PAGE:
What I liked best about the summer holidays was that I didn’t have to get up early in the morning. But sometimes, if it happened to be playing on the radio, my grandma would wake me up with a particular song by Umay Umay about sleepless nights. Then she’d make some toast, which we’d slather in butter and honey, and we’d watch television as we dug in. I’d wash it all down with some tea she cooled down for me with a splash of water. One day as we were having breakfast, we heard the shouting of a woman. We both dashed to the window and peered outside. There was the plum tree overhanging our window, the towering walnut tree in the corner of the garden, and the mulberry tree over by the left wall, its berries constantly pattering down to the ground. We couldn’t tell where the scream was coming from or, for that matter, who was actually doing the screaming. Slipping on my sandals, I dashed out into the garden, still chewing my last bite of bread. I saw the neighbourhood kids huddled together in conversation under Auntie Emine’s grapevine bower, so I ran over to them. “Yasemin’s having another one of her fits,” they said. “Come on, let’s take a look.”
Just as every neighbourhood has its own nutcase, we had Yasemin. She lived with her granny on the top floor of a long narrow apartment building that was catty-corner from the side road. At first glance, her face seemed fairly young, but if you summoned the courage to move in for a better look, you could tell she was at least forty and had a notably freckly face. Summer and winter she wore the same overcoat and she wouldn’t go out without a deep green headscarf knotted under her chin. Her wavy hair, which spilled out from her scarf around her ears and the back of her neck, was mostly white. Every day she went out and we figured that she spent her time wandering the streets of Istanbul. As she walked, she’d stop every ten steps or so and mutter to herself for a while. We couldn’t understand what she was saying but the way she moved her hands in jerky gestures made it clear that she was agitated. Because she kept stopping, it took her hours to cover the ground that would normally take just a few minutes.
Zafer, the chief young rascal of the neighbourhood, taunted her every chance he got. Yasemin, who never hurt a soul, would get so riled up that she’d suddenly chase after him. It was a source of great entertainment for Zafer. As he clambered over a wall that was impossible for her to climb, the streets would echo with his laughter. When he was very young, he’d squirm out of the grip of his mother as she tried to give him a bath and sprint naked into the street. He’d grown so used to his mother’s beatings that he was now one of those boys my grandma called “steely little devils.” And while he was terrified that Yasemin might actually catch him one day, till then he’d managed to escape unscathed each and every time.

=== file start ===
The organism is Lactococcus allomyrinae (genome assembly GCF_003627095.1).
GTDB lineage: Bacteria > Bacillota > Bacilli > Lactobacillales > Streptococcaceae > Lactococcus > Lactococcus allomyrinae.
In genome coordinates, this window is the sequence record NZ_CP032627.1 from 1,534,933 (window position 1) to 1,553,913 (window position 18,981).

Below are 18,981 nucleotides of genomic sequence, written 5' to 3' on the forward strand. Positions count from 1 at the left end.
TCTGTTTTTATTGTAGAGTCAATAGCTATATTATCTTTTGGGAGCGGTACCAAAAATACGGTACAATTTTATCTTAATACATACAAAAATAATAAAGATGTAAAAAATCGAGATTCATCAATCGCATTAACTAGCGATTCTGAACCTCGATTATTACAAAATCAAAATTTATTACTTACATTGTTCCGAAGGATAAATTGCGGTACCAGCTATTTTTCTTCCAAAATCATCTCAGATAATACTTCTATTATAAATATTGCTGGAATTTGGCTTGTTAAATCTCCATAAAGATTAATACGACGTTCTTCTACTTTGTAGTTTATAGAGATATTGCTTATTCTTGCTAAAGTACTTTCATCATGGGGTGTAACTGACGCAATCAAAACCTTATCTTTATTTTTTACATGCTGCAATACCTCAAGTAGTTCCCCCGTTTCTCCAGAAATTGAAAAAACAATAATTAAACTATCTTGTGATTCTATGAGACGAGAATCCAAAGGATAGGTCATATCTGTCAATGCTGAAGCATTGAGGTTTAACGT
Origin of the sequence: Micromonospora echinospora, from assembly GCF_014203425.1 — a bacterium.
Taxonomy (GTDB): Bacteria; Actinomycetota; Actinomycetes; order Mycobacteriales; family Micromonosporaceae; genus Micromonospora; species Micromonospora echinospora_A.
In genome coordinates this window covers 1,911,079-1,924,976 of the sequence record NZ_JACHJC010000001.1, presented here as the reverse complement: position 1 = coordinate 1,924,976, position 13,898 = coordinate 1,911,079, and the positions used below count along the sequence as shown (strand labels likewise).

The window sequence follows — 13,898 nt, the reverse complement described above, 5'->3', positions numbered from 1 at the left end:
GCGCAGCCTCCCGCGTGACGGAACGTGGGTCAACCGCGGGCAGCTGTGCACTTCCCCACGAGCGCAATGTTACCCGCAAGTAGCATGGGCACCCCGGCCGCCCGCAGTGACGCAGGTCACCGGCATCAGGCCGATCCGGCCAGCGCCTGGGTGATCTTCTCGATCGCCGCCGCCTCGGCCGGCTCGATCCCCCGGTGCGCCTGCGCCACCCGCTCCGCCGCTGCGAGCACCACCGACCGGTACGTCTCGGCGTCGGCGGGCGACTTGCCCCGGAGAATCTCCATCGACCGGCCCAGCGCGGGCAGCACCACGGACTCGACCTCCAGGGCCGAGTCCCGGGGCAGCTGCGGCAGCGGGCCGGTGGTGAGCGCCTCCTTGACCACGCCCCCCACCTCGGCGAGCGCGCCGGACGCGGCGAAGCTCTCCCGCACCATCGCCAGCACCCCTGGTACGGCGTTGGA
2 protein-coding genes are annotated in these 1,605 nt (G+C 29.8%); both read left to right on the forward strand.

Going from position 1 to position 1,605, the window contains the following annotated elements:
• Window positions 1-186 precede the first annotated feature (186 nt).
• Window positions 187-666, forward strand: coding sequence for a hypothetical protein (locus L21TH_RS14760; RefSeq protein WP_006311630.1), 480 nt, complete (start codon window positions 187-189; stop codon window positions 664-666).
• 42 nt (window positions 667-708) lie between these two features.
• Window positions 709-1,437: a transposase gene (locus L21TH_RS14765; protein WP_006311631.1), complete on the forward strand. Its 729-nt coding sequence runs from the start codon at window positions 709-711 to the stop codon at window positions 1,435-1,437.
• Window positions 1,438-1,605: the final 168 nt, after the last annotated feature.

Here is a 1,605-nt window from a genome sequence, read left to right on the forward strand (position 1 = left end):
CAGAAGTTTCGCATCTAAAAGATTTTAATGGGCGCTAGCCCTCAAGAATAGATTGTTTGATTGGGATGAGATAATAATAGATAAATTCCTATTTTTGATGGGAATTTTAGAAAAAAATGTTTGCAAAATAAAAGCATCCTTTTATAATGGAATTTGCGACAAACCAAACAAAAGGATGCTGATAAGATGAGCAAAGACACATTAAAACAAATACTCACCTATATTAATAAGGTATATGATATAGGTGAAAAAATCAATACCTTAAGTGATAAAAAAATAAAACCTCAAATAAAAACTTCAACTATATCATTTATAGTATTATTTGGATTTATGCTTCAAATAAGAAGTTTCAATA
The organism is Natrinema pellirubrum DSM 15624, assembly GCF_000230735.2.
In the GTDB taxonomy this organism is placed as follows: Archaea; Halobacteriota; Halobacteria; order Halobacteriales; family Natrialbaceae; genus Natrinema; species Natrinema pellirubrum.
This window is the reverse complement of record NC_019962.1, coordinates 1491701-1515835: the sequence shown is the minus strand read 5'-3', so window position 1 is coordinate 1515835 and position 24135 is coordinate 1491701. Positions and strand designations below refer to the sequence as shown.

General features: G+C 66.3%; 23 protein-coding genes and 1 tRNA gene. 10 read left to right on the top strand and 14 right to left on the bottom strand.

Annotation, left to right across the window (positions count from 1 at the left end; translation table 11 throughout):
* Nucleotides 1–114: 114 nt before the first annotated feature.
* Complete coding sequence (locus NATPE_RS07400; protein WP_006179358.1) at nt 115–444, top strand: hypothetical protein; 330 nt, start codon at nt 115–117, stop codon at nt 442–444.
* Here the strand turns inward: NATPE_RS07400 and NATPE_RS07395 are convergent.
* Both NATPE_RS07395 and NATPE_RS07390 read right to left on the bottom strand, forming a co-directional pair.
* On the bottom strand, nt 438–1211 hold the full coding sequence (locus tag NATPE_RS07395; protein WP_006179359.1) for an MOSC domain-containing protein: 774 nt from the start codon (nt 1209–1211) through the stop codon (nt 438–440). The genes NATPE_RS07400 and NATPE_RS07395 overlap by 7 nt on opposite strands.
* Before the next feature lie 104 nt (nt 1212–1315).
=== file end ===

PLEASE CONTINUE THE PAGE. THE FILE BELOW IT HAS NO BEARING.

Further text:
So that morning after we walked a little ways up the street, we saw Yasemin on her balcony shouting at the top of her voice, “Leyla, you whore! Leylaaaa.... Leyla, from the Orhan Apartments! Yeah, you! Get your ass out here, you whore!” Wide-eyed I stood there watching. Occasionally I glanced over at the Orhan Apartments but didn’t see any movement. Every time she shouted the word “whore,” all the kids in our group would burst out laughing as if it was the funniest thing in the world. Zafer was standing a few steps in front of us, intently watching Yasemin, and then he started imitating her, slapping his knees and crying out, “Leylaaa! Leyla! Leyla you whore, get your ass out here!” Like the other kids, I started laughing, which, of course, likely wasn’t the right thing to do. Some of our neighbours, probably those new to the street, leaned out of their windows to ask what was happening. Zafer shouted back, “Crazy Yasemin’s shouting, so why can’t I?” And then he went right back to his little performance.
There was a shy girl named Cansu who lived nearby. She hardly went out but when she did, she barely spoke a word to any of the other kids. Instead, she’d stand there watching the boys playing football and the girls standing around gossiping or skipping rope. I’d never seen her react much to anything but that day she bolted out of the door of her apartment building and ran up to us. “I’ve got something to say to you,” she said. Still doing his imitation routine, Zafer ambled towards her. Eyes flashing, she got up in his face, which startled him so much that he froze in his tracks.
“You may all be laughing now,” she said, turning to the rest of us, “but I’ve heard something about that woman.”
“And what’s that?” asked Zehra, one of the other girls in our group.
“Do you know why Yasemin lost her mind?”